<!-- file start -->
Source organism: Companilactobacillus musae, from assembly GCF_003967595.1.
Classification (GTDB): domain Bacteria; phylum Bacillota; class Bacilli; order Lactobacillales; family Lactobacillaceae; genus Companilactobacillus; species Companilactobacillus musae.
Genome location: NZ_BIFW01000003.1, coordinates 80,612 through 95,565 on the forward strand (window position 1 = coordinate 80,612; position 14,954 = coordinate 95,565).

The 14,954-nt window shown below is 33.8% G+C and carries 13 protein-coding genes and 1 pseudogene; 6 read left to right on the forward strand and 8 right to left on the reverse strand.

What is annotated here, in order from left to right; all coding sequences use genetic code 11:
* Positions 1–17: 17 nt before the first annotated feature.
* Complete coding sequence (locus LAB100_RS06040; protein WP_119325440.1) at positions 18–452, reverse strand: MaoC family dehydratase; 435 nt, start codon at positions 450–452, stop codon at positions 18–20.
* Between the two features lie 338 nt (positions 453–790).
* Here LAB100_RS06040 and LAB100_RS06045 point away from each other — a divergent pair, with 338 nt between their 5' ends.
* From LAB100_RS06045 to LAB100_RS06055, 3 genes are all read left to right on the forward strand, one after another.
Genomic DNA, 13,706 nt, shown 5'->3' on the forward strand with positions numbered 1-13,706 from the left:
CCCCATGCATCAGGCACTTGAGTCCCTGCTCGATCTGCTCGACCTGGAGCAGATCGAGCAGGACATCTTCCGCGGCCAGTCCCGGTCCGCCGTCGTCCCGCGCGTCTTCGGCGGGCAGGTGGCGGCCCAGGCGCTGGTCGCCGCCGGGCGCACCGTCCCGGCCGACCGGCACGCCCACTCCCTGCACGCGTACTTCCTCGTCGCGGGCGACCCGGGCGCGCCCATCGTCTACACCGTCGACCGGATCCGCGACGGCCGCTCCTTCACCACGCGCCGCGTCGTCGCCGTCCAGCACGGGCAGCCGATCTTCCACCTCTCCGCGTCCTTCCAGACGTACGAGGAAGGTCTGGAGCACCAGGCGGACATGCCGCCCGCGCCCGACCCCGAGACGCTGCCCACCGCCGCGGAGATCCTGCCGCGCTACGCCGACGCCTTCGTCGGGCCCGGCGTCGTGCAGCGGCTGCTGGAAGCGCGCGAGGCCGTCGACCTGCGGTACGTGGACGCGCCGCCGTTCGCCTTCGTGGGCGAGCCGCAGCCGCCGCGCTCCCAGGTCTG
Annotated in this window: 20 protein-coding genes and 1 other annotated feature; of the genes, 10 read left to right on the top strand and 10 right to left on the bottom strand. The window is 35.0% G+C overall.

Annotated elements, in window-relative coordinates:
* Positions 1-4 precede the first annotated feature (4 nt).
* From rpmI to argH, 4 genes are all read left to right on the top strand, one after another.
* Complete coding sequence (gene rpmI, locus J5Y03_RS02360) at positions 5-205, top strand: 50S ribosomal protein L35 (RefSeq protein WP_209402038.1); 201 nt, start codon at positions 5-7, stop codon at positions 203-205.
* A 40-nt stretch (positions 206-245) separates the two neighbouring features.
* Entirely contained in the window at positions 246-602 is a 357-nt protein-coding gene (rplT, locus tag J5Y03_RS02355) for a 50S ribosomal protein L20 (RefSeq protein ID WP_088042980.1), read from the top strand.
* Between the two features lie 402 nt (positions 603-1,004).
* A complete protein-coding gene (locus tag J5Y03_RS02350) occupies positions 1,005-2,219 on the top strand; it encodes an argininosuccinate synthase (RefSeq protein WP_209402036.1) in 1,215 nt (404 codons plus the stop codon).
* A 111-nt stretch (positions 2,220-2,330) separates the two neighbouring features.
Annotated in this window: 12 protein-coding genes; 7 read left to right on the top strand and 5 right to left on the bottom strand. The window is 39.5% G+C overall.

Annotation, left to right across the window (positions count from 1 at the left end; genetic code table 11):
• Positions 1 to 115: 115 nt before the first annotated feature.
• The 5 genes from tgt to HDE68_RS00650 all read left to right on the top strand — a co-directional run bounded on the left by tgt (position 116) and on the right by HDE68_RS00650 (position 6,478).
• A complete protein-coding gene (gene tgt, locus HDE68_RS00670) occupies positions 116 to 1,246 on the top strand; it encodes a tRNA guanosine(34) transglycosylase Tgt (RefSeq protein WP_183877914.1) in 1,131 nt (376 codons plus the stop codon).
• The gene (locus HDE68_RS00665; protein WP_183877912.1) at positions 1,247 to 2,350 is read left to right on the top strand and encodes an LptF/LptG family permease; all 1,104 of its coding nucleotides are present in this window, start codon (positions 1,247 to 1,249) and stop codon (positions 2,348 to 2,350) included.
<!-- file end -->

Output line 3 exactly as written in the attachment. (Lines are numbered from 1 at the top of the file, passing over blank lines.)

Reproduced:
Genome location: NZ_BIFW01000003.1, coordinates 80,612 through 95,565 on the forward strand (window position 1 = coordinate 80,612; position 14,954 = coordinate 95,565).